The division in charge of screen development at Samsung, Samsung Display, is reportedly working on a webcam model hidden under a PC screen. One of the main assets of this breakthrough? We would gain even more comfort and display surface.
Samsung has managed to hide a Webcam behind the OLED screen of a laptop PC Elle, she will see you but you, you will not see her. Samsung Display has just published a short video on the Chinese social network Weibo in which we see the outlines of what could be a webcam camera module hidden in an OLED screen of a laptop PC. Thus, the cameras integrated into the edges of our screens could pass under the slab. Or more exactly be integrated into the slab. © Samsung Image
It was our American colleagues from The Verge who unearthed this very exciting little technological nugget through the Twitter account of a famous leaker.
It is part of a larger development program, which appears to be called Blade Bezel at Samsung Display. A great first, which would drag a whole bunch of other improvements in its wake.
Opting for this technology, according to Samsung Display, would make it possible to further erase the upper edges of the screens which are most often used to accommodate the small eyecups of our webcams.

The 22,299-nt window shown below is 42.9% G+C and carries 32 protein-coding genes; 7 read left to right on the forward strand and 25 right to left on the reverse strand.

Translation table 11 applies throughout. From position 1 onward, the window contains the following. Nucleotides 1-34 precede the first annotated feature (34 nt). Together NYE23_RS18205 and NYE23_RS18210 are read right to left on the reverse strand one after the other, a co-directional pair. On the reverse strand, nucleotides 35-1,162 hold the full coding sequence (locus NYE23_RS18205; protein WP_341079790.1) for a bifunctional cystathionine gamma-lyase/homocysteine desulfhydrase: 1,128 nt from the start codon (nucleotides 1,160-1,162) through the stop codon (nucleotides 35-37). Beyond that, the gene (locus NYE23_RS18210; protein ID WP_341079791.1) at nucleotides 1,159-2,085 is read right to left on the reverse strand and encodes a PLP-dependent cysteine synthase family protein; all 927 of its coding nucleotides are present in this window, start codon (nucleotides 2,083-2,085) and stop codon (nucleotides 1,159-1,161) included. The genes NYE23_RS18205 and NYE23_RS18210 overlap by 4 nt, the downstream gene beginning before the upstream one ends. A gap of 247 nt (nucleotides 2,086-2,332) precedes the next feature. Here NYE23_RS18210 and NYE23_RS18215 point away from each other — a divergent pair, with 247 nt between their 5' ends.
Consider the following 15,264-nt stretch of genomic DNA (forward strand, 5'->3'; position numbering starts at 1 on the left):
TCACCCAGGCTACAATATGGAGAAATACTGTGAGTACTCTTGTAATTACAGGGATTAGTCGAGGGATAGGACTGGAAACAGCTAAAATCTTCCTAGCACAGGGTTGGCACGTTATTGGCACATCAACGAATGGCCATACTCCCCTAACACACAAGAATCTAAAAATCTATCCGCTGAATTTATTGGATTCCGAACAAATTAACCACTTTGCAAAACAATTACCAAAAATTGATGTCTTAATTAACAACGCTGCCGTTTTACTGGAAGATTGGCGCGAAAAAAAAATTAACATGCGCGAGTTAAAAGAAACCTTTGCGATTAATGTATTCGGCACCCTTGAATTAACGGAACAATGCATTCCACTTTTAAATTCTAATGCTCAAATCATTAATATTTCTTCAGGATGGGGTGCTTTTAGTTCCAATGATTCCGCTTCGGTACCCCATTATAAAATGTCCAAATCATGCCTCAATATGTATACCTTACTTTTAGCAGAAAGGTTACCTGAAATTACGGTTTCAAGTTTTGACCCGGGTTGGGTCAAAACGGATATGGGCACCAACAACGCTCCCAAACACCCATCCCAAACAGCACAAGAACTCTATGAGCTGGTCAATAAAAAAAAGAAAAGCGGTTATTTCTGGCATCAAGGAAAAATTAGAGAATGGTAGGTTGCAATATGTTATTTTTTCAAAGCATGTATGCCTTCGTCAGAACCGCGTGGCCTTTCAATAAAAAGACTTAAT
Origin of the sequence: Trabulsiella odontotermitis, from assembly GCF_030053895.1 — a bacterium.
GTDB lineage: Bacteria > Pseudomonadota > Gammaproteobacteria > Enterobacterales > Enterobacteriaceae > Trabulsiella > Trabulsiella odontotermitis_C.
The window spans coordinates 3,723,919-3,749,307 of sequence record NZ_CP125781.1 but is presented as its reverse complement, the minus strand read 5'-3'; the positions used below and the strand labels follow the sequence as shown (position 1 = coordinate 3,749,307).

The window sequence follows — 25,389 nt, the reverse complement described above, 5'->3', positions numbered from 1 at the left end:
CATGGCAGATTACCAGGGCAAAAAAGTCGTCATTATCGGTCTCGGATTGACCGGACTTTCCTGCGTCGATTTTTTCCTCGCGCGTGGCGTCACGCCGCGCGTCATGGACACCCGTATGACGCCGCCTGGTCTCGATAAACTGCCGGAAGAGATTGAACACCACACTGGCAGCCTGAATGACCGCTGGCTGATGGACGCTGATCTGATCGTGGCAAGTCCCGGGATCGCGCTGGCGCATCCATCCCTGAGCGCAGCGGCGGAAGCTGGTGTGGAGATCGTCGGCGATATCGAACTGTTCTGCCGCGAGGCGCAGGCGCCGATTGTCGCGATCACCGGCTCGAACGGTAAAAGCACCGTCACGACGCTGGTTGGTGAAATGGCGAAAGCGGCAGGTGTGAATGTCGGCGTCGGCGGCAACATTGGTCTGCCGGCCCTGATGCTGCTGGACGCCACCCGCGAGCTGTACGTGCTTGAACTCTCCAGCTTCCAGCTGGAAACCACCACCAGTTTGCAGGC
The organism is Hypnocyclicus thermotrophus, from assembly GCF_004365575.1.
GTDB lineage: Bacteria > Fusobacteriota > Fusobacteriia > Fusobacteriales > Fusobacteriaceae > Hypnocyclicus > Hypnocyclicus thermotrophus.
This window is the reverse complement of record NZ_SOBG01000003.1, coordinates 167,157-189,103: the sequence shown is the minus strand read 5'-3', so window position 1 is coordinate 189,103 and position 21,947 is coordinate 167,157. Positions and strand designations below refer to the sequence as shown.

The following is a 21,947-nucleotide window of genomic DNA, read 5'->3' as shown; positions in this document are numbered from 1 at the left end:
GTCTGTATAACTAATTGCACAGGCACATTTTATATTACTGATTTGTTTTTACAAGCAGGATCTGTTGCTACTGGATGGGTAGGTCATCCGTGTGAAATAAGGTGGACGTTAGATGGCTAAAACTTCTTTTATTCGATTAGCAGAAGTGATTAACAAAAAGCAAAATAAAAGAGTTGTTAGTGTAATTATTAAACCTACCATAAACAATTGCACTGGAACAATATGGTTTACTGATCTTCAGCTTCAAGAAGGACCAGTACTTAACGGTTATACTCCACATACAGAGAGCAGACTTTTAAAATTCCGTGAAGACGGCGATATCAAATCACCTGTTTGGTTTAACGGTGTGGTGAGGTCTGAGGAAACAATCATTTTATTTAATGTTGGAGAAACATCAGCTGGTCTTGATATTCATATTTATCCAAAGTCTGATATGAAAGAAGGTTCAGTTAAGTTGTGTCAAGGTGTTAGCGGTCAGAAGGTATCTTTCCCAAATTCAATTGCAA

The OLED screens of laptops would have, in addition, an ultra-thin matrix (1 mm announced in the video) and a very light structure (130 grams against 180 grams currently for a 13.3 inch).
In addition, these tiles would cover an area of 93% or more, and erase the unsightly edges – although increasingly thin – of our current screens. How can we not be happy about it?
Who will come up with this solution first? The bets are open!
Even if Samsung laptops are no longer sold in France (they can however be found in Europe), Samsung Display sells its panels and solutions to many other brands. All hope of seeing them arrive in our regions is therefore not lost.
© 01net.com Image
We can count on Asus, Gigabyte, or Dell machines to be equipped when everything is ready because these three love OLED and often garnish their machines, both ultraportable and dedicated to video games.
Source: The Verge